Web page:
In this study, we investigated the effects of a schoolwide program, Bookworms K-5 Reading and Writing, on student achievement.
The study included seven cohorts of students (N = 8,806) in grades 2–5 in 17 elementary schools across three school years. We used a comparative interrupted time-series design, conducting multilevel growth curve models of Measures of Academic Progress reading scores with up to 10 data points per student. By modeling each student’s growth curve, including a time by treatment interaction term, we were able to estimate the change in students’ achievement trajectories corresponding to the implementation of Bookworms.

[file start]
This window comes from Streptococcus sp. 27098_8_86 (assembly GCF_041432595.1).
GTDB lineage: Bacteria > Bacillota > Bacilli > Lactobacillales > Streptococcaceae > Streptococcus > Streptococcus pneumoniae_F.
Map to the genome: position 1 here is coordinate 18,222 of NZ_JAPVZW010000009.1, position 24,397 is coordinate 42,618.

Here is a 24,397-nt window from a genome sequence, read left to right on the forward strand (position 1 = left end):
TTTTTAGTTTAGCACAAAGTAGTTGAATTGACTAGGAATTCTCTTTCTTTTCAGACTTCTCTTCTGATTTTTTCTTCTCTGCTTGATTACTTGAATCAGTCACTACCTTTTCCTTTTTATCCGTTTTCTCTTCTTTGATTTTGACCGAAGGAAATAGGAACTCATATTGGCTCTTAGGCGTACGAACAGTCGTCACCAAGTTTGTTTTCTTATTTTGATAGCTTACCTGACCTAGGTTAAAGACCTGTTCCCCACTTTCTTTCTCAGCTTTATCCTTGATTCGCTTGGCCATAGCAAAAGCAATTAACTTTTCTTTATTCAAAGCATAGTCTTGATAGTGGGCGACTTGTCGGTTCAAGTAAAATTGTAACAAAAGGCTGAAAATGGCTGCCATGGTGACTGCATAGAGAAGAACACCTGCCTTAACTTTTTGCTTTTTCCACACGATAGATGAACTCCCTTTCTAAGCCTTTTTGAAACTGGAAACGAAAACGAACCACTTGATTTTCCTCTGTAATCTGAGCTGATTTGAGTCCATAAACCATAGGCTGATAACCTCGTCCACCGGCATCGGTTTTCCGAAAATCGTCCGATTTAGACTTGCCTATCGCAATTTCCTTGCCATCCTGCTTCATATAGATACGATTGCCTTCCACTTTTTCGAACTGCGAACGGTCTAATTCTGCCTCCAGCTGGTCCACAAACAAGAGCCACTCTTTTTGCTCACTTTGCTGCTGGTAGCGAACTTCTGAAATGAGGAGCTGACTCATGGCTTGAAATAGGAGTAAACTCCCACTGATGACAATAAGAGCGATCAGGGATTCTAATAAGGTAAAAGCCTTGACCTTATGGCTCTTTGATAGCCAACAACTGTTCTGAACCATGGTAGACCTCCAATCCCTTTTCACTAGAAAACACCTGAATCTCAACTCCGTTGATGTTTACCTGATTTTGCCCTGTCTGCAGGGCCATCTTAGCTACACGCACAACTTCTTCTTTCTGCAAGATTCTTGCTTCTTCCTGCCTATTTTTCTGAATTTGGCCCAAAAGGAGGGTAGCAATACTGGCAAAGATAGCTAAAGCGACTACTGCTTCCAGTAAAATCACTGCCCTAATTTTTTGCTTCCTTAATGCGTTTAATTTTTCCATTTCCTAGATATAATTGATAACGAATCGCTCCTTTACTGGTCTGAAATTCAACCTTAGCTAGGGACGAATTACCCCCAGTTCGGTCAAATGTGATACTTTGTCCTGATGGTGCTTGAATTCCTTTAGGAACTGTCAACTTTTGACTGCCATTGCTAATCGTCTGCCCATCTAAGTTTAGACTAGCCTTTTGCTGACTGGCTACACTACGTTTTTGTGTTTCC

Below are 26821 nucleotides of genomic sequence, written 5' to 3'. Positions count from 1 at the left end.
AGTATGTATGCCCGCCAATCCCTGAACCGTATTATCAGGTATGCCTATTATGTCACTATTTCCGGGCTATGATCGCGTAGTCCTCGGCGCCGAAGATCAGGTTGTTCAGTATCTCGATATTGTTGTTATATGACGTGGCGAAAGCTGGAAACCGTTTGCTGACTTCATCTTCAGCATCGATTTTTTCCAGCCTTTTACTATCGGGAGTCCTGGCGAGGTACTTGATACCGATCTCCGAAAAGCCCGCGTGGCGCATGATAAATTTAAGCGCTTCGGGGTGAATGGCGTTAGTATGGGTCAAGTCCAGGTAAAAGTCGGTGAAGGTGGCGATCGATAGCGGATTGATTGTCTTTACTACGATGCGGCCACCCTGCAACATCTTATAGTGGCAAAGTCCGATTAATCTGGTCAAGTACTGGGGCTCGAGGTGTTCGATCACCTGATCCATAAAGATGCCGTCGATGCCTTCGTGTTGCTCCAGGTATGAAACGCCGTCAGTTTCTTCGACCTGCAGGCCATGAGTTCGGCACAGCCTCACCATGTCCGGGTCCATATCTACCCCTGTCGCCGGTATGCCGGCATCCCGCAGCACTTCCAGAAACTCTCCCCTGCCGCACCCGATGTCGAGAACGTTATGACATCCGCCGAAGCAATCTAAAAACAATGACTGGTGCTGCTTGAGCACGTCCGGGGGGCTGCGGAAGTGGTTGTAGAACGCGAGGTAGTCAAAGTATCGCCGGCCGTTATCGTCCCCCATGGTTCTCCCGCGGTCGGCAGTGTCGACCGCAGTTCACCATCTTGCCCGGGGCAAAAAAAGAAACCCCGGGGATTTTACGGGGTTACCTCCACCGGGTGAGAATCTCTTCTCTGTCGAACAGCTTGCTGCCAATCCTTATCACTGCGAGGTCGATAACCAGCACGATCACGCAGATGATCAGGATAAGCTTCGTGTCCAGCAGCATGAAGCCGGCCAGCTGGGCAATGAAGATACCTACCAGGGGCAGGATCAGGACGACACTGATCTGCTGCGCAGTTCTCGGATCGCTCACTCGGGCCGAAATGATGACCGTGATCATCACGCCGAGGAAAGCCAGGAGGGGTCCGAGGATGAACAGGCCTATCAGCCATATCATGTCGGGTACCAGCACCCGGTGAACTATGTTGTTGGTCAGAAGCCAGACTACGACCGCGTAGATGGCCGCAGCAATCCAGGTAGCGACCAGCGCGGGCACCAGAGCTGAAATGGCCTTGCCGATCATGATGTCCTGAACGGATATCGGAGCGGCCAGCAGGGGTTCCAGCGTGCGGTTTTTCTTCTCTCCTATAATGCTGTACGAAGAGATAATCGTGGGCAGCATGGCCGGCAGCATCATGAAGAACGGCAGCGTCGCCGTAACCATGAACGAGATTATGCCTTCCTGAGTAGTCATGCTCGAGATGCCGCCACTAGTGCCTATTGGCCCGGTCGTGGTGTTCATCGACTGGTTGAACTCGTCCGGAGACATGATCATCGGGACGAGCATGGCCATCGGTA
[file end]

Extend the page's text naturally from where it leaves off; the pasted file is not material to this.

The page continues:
Results confirm a significant positive impact of Bookworms on
achievement, with gains compounding over time and producing an overall
standardized effect size of .26 by the end of 5th grade. Students who began
third grade with relatively weaker achievement experienced more growth
than those with average achievement, and those with average achievement
experienced more growth than those with the highest achievement.